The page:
Or I think so, anyway, at 51 Glen Road, which reduced its price today to $1.3 million. Owners paid $950,000 for it when it was a pretty rundown 1,796 sq. feet, hired a great local architect to expand it to 3,282 feet in 2010. They originally priced it at $1.487, which doesn’t strike me as absurd, but it hasn’t sold, so now it’s $1.3. Glen Road is about as convenient to central Greenwich as Lake Avenue is, but the traffic is much, much lighter, and no heavy construction traffic that Lake Avenue endures.

Well worth a look, if you like this neighborhood.

4 Comments

Filed under Uncategorized

When is a bargain not a bargain?

153 Lake Avenue

153 Lake Avenue

When you pay too much. 153 Lake Avenue has cut its price to $1.395 million. Owners paid $1.650 for it in 2007, after the seller had come down from $1.9. It must have seemed like a good deal at the time.

Is it too mean to point out that the buyers let the listing agent collect a full 5% commission, rather than make her split that with an agent who represented their interests? How’d that work out?

What is the point of this picture? Wee KNOW the house can hold a table!

What is the point of this picture? Wee KNOW the house can hold a table!

19 Comments

Filed under Uncategorized

Captain Renault goes to the Olympics

Growth hormones? In Russian decathloners? No! Impossible!

Growth hormones? In Russian decathloners? No!
Impossible!

Investigation reveals that Russia’s been doping its athletes for years, recommends barring them from the Olympics. That’s not gonna happen.

Sebastian Coe, president of track and field’s global governing body, the International Association of Athletics Federations, said the findings of the commission’s report are alarming, and that he has asked the sport’s leadership council to immediately begin considering sanctions against the Russian track and field federation.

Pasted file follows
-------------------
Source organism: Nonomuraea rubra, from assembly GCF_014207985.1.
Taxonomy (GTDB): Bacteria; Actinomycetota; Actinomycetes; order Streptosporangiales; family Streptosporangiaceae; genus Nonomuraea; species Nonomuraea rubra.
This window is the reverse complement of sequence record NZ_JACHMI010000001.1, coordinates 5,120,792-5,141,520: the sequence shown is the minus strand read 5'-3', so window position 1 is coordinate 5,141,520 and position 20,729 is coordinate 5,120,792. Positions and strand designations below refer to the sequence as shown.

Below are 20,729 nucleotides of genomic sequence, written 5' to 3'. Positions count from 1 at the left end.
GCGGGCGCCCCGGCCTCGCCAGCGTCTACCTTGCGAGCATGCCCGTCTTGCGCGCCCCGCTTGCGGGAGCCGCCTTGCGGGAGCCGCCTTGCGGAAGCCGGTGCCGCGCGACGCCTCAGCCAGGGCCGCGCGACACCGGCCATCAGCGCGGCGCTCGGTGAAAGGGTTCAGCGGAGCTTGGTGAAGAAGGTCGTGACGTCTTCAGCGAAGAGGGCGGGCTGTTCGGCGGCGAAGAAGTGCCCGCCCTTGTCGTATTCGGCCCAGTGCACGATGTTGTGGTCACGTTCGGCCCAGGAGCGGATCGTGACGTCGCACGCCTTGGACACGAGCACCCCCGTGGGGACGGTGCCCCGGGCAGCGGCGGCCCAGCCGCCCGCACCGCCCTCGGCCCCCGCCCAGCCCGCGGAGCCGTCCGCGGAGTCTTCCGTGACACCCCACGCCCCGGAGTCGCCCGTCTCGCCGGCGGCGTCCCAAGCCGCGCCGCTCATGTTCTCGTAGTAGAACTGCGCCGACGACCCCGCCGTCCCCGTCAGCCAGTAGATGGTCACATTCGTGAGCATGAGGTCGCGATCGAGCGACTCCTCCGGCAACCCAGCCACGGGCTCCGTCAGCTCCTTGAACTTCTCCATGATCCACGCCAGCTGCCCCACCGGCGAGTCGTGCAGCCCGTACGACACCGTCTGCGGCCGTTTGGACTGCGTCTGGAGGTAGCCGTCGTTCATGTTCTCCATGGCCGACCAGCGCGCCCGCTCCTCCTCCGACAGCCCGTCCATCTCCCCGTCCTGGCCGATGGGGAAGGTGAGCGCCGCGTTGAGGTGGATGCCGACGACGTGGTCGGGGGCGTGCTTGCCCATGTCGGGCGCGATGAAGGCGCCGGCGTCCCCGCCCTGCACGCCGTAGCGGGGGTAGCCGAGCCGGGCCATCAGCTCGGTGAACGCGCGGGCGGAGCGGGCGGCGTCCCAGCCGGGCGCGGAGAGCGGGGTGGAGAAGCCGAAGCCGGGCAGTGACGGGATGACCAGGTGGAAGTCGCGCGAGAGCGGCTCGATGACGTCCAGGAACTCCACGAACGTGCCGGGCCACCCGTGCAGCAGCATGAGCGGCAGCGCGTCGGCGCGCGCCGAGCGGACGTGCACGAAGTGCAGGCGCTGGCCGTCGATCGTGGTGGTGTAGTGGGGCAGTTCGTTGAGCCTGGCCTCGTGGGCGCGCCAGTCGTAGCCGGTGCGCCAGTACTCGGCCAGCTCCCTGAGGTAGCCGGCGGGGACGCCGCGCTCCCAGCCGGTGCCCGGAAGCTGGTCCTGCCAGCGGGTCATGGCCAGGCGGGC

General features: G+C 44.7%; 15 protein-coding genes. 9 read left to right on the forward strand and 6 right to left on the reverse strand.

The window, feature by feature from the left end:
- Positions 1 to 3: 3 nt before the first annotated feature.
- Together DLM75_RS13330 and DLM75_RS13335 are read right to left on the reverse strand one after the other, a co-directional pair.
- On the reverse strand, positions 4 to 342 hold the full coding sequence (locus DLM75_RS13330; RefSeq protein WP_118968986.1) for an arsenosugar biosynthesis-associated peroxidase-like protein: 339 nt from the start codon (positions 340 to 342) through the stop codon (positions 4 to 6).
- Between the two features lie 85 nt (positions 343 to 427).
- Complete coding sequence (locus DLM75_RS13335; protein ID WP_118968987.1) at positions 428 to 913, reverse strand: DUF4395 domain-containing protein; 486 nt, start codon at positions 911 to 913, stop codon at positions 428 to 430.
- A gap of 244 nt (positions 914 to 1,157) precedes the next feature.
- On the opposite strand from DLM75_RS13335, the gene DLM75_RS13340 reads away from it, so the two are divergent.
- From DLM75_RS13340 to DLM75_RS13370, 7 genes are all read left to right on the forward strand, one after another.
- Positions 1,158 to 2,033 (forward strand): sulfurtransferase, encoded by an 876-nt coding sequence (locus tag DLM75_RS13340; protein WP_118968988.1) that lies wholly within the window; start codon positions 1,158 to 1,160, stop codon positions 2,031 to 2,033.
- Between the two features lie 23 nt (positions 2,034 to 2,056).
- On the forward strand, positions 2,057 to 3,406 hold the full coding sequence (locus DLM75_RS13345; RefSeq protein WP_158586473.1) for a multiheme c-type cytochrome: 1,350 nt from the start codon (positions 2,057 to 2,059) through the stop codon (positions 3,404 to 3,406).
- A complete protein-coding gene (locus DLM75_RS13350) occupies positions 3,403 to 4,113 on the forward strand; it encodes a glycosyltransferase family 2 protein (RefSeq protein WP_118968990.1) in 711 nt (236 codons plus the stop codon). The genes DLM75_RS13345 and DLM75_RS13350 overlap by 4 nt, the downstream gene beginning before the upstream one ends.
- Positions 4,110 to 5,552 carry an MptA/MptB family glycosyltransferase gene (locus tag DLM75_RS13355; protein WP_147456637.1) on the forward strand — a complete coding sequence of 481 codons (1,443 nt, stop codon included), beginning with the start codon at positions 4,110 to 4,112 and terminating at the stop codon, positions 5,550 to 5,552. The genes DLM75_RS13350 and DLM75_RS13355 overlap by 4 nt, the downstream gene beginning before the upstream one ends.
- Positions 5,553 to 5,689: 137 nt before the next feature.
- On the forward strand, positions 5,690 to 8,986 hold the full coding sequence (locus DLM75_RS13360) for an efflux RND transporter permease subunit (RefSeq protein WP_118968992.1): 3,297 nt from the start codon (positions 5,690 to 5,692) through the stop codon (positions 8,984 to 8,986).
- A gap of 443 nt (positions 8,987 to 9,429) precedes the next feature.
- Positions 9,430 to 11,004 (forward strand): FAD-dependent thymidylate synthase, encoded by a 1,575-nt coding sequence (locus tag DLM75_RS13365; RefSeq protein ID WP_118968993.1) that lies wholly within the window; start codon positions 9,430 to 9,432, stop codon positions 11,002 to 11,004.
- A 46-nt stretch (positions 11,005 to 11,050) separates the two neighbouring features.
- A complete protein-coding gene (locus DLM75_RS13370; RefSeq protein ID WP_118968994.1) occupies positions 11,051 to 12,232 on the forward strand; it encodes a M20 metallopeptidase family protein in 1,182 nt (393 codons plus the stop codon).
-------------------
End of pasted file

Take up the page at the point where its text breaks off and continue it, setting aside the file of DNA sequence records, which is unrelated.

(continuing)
A spokesman for the International Olympic Committee called the report “deeply shocking.”

Too much money at stake for this to cause the Russians to be banned. Look for lots of noise and blather, then …meh.

Reached for comment, Greenwich resident and NBC Olympics producer Jim Bell told FWIW, “we’ve proposed wrapping Lance Armstrong in a Russian flag and setting it afire as a kind of purging sacrifice, but we haven’t heard back from the IOC yet on that one. Either way, advertisers can be certain that there will be an Olympics, with the hated Russians enjoying full participation – we’re talking huge bucks here, and NBC stands ready to help you spend them.”

3 Comments

Filed under Uncategorized

Riverside sale

41 Leonard Avenue

41 Leonard Avenue

It took a couple of years, but 41 Leonard Avenue (Riverside) cheek by jowl to the thruway, has sold for $1,297,767. Shows that, at the right price (see, contra, 33 Pleasant Street, supra), even I-95 can’t stop true love.

14 Comments

Filed under Uncategorized

When a street’s name can’t hide the obvious

33 Pleasant Street

33 Pleasant Street

33 Pleasant Street, on the market in 2009 priced at $3 million and again for the past year at $2.749, has dropped to $1.999. Convenient to I-95; too convenient.